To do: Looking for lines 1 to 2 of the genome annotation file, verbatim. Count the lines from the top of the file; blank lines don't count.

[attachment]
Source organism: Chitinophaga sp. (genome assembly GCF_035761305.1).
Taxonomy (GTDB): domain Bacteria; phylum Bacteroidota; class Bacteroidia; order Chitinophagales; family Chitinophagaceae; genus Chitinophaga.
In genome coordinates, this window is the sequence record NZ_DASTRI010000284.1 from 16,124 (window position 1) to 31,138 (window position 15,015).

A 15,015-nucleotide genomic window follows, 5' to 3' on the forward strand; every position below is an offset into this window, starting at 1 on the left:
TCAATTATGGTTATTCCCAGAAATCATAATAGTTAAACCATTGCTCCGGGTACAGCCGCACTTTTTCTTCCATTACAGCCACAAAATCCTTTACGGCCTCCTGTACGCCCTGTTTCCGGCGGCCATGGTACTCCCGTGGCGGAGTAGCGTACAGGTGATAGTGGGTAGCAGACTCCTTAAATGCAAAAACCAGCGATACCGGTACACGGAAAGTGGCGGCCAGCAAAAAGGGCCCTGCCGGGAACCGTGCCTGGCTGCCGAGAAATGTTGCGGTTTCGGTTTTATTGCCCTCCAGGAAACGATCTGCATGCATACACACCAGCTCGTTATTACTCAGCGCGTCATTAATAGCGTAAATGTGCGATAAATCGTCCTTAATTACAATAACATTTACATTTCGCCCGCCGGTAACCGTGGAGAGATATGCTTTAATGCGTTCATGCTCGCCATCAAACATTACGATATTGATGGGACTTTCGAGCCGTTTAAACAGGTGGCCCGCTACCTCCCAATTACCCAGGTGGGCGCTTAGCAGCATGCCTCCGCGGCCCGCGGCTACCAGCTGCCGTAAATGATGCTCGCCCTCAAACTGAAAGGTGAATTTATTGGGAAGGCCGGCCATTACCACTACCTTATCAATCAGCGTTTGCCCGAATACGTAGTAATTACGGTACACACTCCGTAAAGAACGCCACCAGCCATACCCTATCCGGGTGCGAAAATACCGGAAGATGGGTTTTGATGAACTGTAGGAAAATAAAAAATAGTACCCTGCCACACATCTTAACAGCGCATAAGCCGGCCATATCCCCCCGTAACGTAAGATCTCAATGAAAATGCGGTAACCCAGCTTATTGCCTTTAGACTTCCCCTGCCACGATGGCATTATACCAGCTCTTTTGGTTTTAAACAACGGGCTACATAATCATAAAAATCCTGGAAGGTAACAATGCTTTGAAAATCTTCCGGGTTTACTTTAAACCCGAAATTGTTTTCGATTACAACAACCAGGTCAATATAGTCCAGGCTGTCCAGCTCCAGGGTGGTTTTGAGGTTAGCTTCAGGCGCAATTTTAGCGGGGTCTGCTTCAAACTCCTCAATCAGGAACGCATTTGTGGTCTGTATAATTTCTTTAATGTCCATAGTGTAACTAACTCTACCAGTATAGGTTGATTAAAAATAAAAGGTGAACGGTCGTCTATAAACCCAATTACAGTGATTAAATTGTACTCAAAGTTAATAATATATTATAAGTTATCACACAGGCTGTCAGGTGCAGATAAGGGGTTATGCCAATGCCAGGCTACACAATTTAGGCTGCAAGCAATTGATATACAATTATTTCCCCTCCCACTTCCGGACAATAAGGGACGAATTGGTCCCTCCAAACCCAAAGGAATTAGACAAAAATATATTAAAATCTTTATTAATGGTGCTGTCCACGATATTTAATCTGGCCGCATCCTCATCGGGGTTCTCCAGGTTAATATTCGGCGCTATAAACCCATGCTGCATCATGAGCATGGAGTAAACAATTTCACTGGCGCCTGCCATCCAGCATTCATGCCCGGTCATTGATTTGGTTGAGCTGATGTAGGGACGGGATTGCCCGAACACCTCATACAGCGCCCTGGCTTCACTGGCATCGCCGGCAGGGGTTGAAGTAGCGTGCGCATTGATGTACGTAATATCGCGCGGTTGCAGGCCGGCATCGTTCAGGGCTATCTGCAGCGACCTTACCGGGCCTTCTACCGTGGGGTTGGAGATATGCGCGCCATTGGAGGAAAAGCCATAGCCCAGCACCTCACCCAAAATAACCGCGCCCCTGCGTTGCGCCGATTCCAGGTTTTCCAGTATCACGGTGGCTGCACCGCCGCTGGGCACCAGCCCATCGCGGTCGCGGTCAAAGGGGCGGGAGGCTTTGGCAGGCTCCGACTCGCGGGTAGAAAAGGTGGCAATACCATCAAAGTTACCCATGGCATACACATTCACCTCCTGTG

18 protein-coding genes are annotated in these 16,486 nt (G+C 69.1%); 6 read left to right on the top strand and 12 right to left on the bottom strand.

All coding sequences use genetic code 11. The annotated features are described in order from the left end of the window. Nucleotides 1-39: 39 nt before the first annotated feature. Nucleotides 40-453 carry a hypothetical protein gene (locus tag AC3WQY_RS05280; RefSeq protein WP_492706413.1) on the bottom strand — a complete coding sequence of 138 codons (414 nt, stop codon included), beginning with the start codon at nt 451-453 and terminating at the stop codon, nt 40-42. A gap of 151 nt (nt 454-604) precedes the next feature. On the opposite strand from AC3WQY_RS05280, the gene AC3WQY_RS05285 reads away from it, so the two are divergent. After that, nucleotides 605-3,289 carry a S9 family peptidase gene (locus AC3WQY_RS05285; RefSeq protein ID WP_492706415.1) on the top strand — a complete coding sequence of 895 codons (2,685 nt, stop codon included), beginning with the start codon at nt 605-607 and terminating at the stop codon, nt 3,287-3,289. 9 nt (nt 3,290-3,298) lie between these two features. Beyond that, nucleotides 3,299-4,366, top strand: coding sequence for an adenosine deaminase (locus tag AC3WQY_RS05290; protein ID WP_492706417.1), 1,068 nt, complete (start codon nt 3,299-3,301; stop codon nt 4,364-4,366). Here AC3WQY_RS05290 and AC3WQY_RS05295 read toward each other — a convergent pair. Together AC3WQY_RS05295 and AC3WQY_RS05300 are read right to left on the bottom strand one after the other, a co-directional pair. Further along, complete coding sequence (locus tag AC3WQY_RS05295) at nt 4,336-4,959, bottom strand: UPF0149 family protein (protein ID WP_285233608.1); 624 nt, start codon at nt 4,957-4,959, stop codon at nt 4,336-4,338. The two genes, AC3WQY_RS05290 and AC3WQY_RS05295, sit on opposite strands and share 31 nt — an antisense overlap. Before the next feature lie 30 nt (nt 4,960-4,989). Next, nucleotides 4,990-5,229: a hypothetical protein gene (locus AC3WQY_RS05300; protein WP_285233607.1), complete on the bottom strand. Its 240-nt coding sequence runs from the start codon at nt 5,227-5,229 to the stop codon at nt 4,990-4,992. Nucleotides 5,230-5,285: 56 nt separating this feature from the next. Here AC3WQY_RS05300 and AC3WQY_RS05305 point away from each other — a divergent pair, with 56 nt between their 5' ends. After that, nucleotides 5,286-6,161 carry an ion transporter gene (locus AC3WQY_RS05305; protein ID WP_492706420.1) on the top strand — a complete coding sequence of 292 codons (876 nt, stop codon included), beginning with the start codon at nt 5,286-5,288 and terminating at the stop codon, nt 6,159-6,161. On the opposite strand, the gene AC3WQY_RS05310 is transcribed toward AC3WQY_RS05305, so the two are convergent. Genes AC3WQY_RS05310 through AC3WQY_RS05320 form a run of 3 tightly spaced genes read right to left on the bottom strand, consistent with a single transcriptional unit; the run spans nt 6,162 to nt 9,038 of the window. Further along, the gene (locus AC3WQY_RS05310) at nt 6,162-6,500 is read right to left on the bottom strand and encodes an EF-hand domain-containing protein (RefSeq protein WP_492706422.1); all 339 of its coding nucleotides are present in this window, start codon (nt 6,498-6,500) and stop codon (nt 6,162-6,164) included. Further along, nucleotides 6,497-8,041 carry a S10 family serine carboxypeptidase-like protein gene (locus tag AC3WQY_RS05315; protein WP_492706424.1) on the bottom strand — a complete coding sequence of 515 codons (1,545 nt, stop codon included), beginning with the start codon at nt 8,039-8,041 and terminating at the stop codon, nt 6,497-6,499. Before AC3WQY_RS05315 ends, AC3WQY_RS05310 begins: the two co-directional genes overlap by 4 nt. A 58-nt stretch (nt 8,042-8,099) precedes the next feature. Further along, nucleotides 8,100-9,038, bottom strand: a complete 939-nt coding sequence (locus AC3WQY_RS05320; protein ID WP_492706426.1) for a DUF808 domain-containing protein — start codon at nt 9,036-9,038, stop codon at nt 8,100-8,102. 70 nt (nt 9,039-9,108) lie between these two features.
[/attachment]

Source organism: Chitinophaga sp. (genome assembly GCF_035761305.1).
Taxonomy (GTDB): domain Bacteria; phylum Bacteroidota; class Bacteroidia; order Chitinophagales; family Chitinophagaceae; genus Chitinophaga.